Griffith Park’s mountain lion, P-22, has become a symbol for wildlife in the greater Los Angeles area. But he and his fellow charismatic cats that roam these mountains are just one end of the food chain. Below them is a rich and diverse array of plants and animals, from ubiquitous coyotes to elusive ringtail cats, fragrant sagebrush to the brilliantly blue Parry’s phacelia wildflower.
That’s one reason why Santa Monica Mountains National Recreation Area is one of several sites across the country concurrently hosting a BioBlitz during the National Park Service’s centennial year.
So… what’s a BioBlitz?
A BioBlitz is a quest to discover living organisms through public involvement. During these rapid biological surveys, scientists and volunteers of all ages and backgrounds work together to compile a “snapshot” of biodiversity in a short span of time, in this case, the week of May 16-21.
via National Geographic Education / YouTube
“The Santa Monica Mountains are a biodiversity hotspot,” says David Szymanski, superintendent for Santa Monica Mountains National Recreation Area. “Just in plants alone, there over 1,200 species. The BioBlitz is an opportunity to come out and see the mountains in a very cool and different way.”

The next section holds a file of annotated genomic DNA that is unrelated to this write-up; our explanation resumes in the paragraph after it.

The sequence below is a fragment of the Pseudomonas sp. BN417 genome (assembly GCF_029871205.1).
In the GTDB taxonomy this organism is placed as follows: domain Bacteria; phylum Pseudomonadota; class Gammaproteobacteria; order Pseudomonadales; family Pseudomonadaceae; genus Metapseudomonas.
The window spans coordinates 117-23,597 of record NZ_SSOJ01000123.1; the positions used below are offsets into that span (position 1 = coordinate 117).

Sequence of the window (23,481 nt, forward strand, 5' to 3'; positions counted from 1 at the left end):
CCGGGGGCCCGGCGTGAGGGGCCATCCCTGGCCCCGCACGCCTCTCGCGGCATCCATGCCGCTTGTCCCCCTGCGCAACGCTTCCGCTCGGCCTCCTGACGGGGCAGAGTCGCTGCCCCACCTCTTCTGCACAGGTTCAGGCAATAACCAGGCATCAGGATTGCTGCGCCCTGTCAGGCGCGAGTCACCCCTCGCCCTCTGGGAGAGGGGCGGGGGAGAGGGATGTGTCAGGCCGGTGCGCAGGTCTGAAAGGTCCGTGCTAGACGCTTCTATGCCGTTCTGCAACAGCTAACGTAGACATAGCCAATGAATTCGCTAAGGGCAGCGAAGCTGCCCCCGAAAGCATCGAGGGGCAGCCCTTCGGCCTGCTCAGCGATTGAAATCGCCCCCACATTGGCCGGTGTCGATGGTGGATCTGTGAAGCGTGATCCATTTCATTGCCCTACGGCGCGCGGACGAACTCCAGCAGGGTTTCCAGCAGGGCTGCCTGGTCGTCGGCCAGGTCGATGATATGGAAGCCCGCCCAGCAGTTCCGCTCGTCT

The BioBlitz kicks off this Monday at 10 a.m. with a marine-themed collection and identification event at the Malibu Pier put together by the National Parks Service and Natural History Museum scientists. There will also be a second edition of the marine event scheduled for Thursday, May 19.
The highlight of the week will be the free, family-friendly BioBlitz Festival at Paramount Ranch during the weekend.
On Friday, May 20 from 7 to 10 p.m., festival goers can go on an interactive night hike, look through high-powered telescopes, make nocturnal-themed arts and crafts, listen to talks from experts on topics from owls to light pollution, and enjoy a children’s reading stage.
Then on Saturday, between 10 a.m. to 4 p.m., the festival will include an interactive hike, amphibian and reptile pitfall trapping demos, native plant restoration, children’s activities like the Puma Challenge, and ways for kids to earn the Centennial Junior Ranger Badge.
The BioBlitz posits itself as an opportunity for participants to explore nature with expert guides, assist in important research initiatives and, most importantly, make new friends and celebrate public parks.
In the decade leading up to the National Park Service centennial, National Geographic and the National Park Service have collaborated on a BioBlitz in a different national park each year.
In 2016, to celebrate the centennial, over 250 BioBlitzes are happening across the country and throughout the year.
Sound like something you might be into?
Get more info on the full schedule of events plus how to participate nps.gov.